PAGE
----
John Morton .... Dak Ralter
Ian Liston .... Wes Janson
John Ratzenberger .... Major Bren Derlin
I agree. I would leave this mudball full of idiots in a heartbeat. The U.S. became the the scientific powerhouse because other countries made life too difficult for people and the smart ones left. If there was a planet available for settling by humans, the same thing would happen.
I showed my kids "The Trouble With Tribbles" the other day. When Kirk pulled out his communicator they laughted. I asked them what was funny and they said, "Look how BIG it is."
Hopefully Warp Drive will also be that much better than what ST predicted. Shalom.
Just use the keyboard.
Keyboard? How quaint!
Yah, he was the guy who said "A little known fact about the Ewoks is that they actually have 7 kidneys..."
"Now, is it worth somethin' to ya laddie, or should I just punch up clear?"
The Cinema-12 on Oak Street.
Aluminum is a metal, alumina is an oxide (compound) of aluminum, and quite a different beast -- just as hydrogen is very different from water (hydrogen oxide).
Hm. Which one? It could be the dreaded Slashdot effect -- an overloaded server.
Well, That communicator could talk to starships in orbit! Ill take the communicator over the cell phone anyday!
"Nature" link (the last) seems to be down, but the other two just worked...
They did. They traded the knowledge of transparent aluminum for the plexiglass for the whale tank. This is evidenced by the owner/manager/foreman of the plant saying "It would take years to work out this matrix".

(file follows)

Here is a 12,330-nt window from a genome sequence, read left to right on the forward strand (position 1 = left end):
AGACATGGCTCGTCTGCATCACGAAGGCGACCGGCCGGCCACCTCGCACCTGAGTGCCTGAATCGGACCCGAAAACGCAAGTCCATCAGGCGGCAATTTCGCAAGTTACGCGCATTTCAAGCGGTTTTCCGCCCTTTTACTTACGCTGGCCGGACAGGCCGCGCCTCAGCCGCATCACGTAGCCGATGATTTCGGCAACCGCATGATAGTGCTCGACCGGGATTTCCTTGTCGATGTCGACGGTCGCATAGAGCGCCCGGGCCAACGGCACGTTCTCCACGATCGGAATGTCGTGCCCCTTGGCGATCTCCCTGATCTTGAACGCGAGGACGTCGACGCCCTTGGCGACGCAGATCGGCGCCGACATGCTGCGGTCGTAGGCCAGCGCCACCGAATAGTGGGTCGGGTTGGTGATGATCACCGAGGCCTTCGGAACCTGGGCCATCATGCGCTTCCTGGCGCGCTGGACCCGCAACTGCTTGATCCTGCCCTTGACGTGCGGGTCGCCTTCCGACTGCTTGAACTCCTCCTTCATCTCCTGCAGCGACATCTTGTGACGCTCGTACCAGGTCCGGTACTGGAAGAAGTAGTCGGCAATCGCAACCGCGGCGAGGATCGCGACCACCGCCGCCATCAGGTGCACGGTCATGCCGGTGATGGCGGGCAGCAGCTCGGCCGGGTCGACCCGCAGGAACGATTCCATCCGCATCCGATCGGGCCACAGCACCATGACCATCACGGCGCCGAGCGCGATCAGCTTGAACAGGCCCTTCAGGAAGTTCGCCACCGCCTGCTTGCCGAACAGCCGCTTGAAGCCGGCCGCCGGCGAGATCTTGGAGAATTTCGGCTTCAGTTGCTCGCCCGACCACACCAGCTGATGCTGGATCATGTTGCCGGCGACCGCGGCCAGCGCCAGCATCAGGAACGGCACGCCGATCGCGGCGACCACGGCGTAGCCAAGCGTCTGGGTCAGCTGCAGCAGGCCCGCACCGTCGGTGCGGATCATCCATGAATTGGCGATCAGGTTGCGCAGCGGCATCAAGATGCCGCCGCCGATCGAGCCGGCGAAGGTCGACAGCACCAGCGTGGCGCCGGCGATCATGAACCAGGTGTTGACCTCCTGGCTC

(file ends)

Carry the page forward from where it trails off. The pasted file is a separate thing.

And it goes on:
And here it is:
Nice, isn't it?
The year 1902 saw the first production of synthetic ruby using the Verneuil flame-fusion process. Later, sapphire, spinel, rutile, and strontium titanate were grown with this technique. In this process, a single crystal, called a boule, forms in the flame of a simple, downward-impinging oxygen-hydrogen blowtorch. Pure oxides of aluminum (in the cases of ruby, sapphire, and spinel) or titanium (rutile and strontium titanate) are poured into the top of a small furnace and melted. Other oxides are added as needed for process control and to obtain the specific color desired. The melted material solidifies as a boule on a rotating fire-clay peg as the peg is slowly withdrawn. A boule has a very characteristic shape, with a rounded end, a long cylindrical body, and a tapering end. It is usually about 13 to 25 millimeters in diameter, 50 to 100 millimeters long, and weighs 75 to 250 carats.
Another melt technique is the Bridgman-Stockbarge solidification method, named for an American, P.W. Bridgman, and a German, D.C. Stockbarge, who, aided by three Russians, J. Obreimov, G. Tammann, and L. Shubnikov, discovered and perfected the process between 1924 and 1936. Currently, the method is used primarily for growing nongem halide, sulfide, and various metallic oxide crystals, one of the metallic oxides being aluminum oxide or sapphire
Lead glass was the rage until about 1902when it was removed from the formula for meaking glass. Today some older pieces of collectible glass are tinted the lightest blue or pink due to exposure to the sun. This so called "sun colored glass" is one way to guess the age of a particular glass. I was at a farm auction in North Dakota and there was a wreck of a vehicle that appeared to be an early Ford. Its headlights were pink and I tried to buy them but the whole auto carcass was bought by an auto fixer upper!